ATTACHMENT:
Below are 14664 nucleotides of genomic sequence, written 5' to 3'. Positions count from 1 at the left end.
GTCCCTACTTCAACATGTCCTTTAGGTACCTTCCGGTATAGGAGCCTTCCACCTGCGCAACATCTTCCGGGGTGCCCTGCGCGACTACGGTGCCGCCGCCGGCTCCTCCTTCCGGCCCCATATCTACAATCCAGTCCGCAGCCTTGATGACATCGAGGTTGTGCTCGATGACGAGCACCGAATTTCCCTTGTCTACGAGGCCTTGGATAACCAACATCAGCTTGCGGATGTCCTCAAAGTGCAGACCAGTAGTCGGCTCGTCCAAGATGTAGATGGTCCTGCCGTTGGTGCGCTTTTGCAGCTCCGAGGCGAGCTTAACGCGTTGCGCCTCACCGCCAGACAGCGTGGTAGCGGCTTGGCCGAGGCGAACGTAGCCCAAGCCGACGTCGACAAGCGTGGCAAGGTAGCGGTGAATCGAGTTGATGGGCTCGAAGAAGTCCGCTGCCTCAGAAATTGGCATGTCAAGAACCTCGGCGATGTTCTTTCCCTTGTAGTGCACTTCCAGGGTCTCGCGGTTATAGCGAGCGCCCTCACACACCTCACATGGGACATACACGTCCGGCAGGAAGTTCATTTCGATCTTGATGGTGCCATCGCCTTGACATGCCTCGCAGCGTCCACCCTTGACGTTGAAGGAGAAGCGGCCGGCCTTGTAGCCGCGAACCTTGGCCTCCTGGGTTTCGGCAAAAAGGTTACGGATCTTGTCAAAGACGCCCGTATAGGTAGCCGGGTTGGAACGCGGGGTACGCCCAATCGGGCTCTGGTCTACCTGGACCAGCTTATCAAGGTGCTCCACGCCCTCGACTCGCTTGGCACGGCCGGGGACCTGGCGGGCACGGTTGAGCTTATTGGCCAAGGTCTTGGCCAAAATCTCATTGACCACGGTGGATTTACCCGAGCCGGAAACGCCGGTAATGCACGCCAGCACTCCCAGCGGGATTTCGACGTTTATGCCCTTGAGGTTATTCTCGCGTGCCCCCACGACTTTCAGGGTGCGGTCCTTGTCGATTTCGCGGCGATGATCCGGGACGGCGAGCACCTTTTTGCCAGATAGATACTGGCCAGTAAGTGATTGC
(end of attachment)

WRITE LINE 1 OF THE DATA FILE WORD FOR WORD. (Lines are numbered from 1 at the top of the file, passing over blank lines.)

Below are 14664 nucleotides of genomic sequence, written 5' to 3'. Positions count from 1 at the left end.